Implementing a remote working model: Ravensthorpe Regional Arts Council
Regional arts organisations are often challenged with the realities of a transient workforce; families can, on short notice, move across the state depending on the needs of their job, and this can create problems as staff are frequently being swapped out – but there are other solutions.
To maintain organisational efficiency, good governance, and staff development Ravensthorpe Regional Arts Council (RRAC) in the Goldfields-Esperance region have adopted a remote working model, and found great success. RRAC part-time paid Coordinator Kirsty Duffy reports on her experience:
In October 2016, I made the move to Dongara in the Mid-West. Although this seemed a world away, I’d spent over 10 years in the Esperance/Hopetoun region, had a good rapport with RRAC’s local art groups and was held in good esteem by the RRAC Committee.
RRAC is familiar with the transient nature of mining families, and with a small population, the ongoing struggle to attract new committee members. But what if there was a way to overcome costly turnover of paid staff, perhaps this remote model could be beneficial?
With an executive committee spanning the two towns of Ravensthorpe and Hopetoun and having had a past secretary live in Esperance, this model was not completely new to RRAC. RRAC was already communicating remotely in a sense. With no allocated office space and up to 100kms between some committee members, each of the paid staff and executive committee members already communicated from home.
A few slight modifications were required to make the shift, but the organisation was already well adjusted to Skyping with international artists and attending teleconferences online. RRAC was well prepared for a long-distance relationship and the committee had built a strong foundation for the organisation. They had paid staff to alleviate volunteer burn-out and a good strategic plan to aid in direction.
On top of these good general practices, there were seven key elements that supported an effective remote working model:
Phone, Internet, GoTo Meeting, Skype, Video Calling. Connectivity through technology can be made less isolating through visuals. The ability to see people’s facial reactions if there is serious business to discuss is valuable in avoiding misunderstandings.
2. Knowledge of the region & demographic
The remote worker must be familiar with the townspeople, the town and the region.
The organisation must be willing to accept the remote working model. The remote worker must be willing to maintain flexibility.
4. Strong Relationships
There must be trust. This model cannot work without strong relationships and excellent communication. This must occur from both the organisation and the remote worker. Ideally a strong relationship would already exist before a long-distance relationship begins.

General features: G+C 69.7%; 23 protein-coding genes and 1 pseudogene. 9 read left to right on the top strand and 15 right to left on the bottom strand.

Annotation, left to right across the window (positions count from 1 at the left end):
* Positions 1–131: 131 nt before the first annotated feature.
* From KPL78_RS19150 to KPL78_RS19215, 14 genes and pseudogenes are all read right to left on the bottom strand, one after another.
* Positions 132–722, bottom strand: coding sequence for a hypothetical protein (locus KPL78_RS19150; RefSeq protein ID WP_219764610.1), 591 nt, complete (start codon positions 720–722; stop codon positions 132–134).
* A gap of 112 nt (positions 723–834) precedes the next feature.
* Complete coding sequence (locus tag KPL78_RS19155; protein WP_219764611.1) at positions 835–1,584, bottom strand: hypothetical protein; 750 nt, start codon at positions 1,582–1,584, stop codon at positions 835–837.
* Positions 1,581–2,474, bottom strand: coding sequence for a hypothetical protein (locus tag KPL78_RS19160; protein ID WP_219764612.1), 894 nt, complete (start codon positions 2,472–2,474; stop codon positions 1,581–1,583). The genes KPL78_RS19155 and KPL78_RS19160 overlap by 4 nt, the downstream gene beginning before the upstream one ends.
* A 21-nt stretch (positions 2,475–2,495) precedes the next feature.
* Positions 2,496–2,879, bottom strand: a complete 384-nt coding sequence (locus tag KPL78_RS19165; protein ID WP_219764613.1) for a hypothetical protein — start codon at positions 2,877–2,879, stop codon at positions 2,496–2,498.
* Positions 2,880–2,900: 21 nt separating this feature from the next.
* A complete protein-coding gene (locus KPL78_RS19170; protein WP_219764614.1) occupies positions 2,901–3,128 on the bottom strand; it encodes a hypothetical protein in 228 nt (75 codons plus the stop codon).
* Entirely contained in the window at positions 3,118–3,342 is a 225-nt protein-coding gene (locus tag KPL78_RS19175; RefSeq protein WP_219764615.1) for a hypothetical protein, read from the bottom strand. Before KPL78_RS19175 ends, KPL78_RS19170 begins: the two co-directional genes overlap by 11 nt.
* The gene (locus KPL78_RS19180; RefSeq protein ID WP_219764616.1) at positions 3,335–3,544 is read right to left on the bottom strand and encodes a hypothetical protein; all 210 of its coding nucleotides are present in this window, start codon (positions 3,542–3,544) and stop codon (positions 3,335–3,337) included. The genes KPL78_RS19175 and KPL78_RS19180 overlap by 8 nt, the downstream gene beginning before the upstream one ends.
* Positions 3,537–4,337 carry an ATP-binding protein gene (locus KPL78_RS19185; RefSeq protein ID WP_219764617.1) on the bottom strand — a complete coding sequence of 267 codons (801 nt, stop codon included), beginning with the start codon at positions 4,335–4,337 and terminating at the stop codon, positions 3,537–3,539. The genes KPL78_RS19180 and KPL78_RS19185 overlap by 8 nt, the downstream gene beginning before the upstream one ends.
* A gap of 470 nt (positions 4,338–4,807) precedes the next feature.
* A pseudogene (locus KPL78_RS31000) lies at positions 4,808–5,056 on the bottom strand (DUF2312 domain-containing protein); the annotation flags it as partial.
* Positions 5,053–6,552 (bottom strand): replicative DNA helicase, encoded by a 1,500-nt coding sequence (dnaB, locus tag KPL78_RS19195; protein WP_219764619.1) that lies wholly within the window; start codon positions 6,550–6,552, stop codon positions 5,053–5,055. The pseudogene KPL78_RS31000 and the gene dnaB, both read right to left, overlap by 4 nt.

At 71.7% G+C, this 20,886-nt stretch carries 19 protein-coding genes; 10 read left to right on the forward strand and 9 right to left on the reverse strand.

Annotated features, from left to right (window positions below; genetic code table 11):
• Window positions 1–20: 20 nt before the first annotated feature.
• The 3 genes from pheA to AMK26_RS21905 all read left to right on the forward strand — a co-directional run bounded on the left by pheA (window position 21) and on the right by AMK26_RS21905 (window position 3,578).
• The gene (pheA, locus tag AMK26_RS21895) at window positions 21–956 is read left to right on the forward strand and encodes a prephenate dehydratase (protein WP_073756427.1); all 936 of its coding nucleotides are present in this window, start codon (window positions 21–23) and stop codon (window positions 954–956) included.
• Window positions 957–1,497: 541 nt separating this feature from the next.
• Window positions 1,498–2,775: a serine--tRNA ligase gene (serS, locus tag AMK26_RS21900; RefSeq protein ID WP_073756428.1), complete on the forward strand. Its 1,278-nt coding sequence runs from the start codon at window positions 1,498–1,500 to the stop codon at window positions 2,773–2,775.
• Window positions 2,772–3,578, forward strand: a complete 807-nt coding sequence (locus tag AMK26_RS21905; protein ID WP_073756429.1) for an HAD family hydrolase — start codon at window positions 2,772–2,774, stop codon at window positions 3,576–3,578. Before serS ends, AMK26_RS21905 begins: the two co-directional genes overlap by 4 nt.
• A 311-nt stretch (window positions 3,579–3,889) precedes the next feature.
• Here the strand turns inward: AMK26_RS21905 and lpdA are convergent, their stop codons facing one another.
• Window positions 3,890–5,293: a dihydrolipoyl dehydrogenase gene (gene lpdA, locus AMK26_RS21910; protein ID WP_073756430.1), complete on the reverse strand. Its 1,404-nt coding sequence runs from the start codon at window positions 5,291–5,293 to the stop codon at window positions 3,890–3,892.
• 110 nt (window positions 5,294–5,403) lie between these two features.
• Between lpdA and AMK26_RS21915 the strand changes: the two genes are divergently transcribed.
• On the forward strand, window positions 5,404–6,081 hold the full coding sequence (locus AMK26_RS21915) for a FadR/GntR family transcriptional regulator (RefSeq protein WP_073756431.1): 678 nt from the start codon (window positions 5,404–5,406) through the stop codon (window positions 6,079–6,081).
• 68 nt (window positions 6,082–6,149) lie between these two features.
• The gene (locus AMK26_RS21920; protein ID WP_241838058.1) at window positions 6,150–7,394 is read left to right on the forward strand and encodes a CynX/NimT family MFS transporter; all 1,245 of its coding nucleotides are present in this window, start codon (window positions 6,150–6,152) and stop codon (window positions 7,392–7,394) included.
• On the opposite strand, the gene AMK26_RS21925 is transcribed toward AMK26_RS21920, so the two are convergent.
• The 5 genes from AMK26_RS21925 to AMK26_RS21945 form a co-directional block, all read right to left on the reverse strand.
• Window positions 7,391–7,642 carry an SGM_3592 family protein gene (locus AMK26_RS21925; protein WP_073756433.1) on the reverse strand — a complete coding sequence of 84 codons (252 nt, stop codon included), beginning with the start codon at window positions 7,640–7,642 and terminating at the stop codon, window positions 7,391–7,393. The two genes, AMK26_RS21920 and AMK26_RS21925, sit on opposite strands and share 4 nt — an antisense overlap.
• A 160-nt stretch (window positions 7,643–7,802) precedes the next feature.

5. A core communicator from the Executive Committee
In RRAC’s instance Chairperson Ainsley Foulds took this mantle. This person, the creative director if you must, is the main communicator with the remote worker, and the person who maintains communications on behalf of the committee on a day to day basis. This executive officer maintains regular contact with the remote worker through email, phone and GoTo meetings.
There must be passion for the job, its outcomes and objectives, which overcomes the feeling of disconnect that may occur. This passion must come from both the organisation and the remote worker so that each party is striving to achieve the same outcomes and objectives.
7. The right person for the job
It is paramount that the person employed as the remote worker has the skills to do so. They must be driven and be able to work autonomously. They must be responsible and accountable with complete transparency in their duties. They must be happy to maintain flexibility when working alongside volunteer committee members. This employee must be carefully chosen. Great people skills, a professional yet friendly mannerism, with the ability to step of their comfort zone to gain further skills and achieve results.
We’ve been running the remote working model for 12 months now and all parties are content with the operational components, the communication and the outcomes. To overcome the hurdle of not having me ‘on the ground’ in Hopetoun and Ravensthorpe, Project Officer Jackie Edwards has been taking care of the hands-on tasks. I communicate with Jackie, Ainsley (the core executive member) and RRAC Treasurer Dianne Belli weekly – at a minimum. To maintain cohesion and communication with RRAC Committee Members, committee meetings are held approximately bi-monthly, which I attend and take the minutes via GoTo meeting. Some might say we operate like a well-oiled machine.
On top of the expected benefits, one the RRAC did not foresee is the inter-regional networking opportunities that rely on contact with other arts groups across WA. For instance, RRAC recently received the “Hard Pressed” touring wood cut workshop in Hopetoun. The wood cuts were recently printed on the Geraldton foreshore, which I was able to experience and photograph. Through social media I was even able to report back to our local artists so they could share in the experience. RRAC’s involvement in the Regional Arts Partnership Project has further highlighted the importance of inter-regional connectedness for support and growth.
In summary, the remote working model is working for Ravensthorpe Regional Arts Council due to a combination of the above key factors. RRAC works ON their organisation as well as working IN it. We are passionate about delivering community cohesion through culture and the arts, we take pride in what we bring to our community and we are always looking to propel creativity and new growth.